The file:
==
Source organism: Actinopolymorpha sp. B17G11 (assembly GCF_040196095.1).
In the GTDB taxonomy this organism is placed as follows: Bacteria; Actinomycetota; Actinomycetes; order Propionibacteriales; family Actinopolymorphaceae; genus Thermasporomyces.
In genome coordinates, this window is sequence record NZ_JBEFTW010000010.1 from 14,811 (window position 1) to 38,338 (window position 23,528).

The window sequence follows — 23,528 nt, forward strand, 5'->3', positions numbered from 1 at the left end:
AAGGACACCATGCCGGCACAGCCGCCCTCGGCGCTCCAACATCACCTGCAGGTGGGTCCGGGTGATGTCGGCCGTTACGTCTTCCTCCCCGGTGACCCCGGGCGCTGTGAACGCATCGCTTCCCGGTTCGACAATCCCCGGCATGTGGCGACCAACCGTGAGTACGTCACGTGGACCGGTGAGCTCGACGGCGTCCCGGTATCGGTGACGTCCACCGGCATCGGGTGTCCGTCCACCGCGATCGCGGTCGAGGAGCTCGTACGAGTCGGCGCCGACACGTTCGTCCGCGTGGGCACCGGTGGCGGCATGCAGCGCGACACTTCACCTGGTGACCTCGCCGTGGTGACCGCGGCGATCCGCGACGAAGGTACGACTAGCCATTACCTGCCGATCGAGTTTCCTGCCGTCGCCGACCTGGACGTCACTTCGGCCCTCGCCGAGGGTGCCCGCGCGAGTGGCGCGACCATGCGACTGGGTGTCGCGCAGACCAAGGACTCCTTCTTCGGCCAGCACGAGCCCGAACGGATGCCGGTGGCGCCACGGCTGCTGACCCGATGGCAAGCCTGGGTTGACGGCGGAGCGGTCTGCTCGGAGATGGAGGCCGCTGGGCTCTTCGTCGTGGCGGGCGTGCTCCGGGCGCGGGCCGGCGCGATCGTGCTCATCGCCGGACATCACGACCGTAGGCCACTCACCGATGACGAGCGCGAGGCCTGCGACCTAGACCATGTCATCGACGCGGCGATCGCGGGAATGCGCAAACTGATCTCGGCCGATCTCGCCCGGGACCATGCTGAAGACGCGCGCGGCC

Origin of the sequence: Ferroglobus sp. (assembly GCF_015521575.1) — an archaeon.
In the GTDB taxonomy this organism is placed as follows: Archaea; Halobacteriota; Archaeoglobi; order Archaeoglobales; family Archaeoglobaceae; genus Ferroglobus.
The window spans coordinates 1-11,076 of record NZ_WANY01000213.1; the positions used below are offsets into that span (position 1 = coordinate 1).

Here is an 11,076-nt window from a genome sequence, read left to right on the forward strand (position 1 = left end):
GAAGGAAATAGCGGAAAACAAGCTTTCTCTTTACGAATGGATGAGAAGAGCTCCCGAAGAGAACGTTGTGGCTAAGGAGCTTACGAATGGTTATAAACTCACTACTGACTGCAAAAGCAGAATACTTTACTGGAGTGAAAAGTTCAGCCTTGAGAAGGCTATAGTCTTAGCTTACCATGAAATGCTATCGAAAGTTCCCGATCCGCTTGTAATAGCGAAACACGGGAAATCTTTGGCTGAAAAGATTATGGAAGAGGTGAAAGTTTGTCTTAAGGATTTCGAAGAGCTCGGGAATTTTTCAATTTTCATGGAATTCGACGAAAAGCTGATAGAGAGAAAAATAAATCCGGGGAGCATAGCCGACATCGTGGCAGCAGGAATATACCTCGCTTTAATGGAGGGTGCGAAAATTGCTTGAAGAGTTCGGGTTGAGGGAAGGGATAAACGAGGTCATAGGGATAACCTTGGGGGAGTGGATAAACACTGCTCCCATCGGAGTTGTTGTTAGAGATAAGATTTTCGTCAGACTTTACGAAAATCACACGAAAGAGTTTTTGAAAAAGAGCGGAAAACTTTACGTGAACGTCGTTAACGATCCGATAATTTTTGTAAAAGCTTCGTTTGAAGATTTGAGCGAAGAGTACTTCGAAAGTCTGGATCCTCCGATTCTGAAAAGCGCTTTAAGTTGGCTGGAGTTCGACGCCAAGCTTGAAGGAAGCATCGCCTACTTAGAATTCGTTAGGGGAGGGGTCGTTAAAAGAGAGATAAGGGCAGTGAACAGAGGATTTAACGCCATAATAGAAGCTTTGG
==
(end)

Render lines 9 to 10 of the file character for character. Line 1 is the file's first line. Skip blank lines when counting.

Here is an 11,076-nt window from a genome sequence, read left to right on the forward strand (position 1 = left end):
GAAGGAAATAGCGGAAAACAAGCTTTCTCTTTACGAATGGATGAGAAGAGCTCCCGAAGAGAACGTTGTGGCTAAGGAGCTTACGAATGGTTATAAACTCACTACTGACTGCAAAAGCAGAATACTTTACTGGAGTGAAAAGTTCAGCCTTGAGAAGGCTATAGTCTTAGCTTACCATGAAATGCTATCGAAAGTTCCCGATCCGCTTGTAATAGCGAAACACGGGAAATCTTTGGCTGAAAAGATTATGGAAGAGGTGAAAGTTTGTCTTAAGGATTTCGAAGAGCTCGGGAATTTTTCAATTTTCATGGAATTCGACGAAAAGCTGATAGAGAGAAAAATAAATCCGGGGAGCATAGCCGACATCGTGGCAGCAGGAATATACCTCGCTTTAATGGAGGGTGCGAAAATTGCTTGAAGAGTTCGGGTTGAGGGAAGGGATAAACGAGGTCATAGGGATAACCTTGGGGGAGTGGATAAACACTGCTCCCATCGGAGTTGTTGTTAGAGATAAGATTTTCGTCAGACTTTACGAAAATCACACGAAAGAGTTTTTGAAAAAGAGCGGAAAACTTTACGTGAACGTCGTTAACGATCCGATAATTTTTGTAAAAGCTTCGTTTGAAGATTTGAGCGAAGAGTACTTCGAAAGTCTGGATCCTCCGATTCTGAAAAGCGCTTTAAGTTGGCTGGAGTTCGACGCCAAGCTTGAAGGAAGCATCGCCTACTTAGAATTCGTTAGGGGAGGGGTCGTTAAAAGAGAGATAAGGGCAGTGAACAGAGGATTTAACGCCATAATAGAAGCTTTGG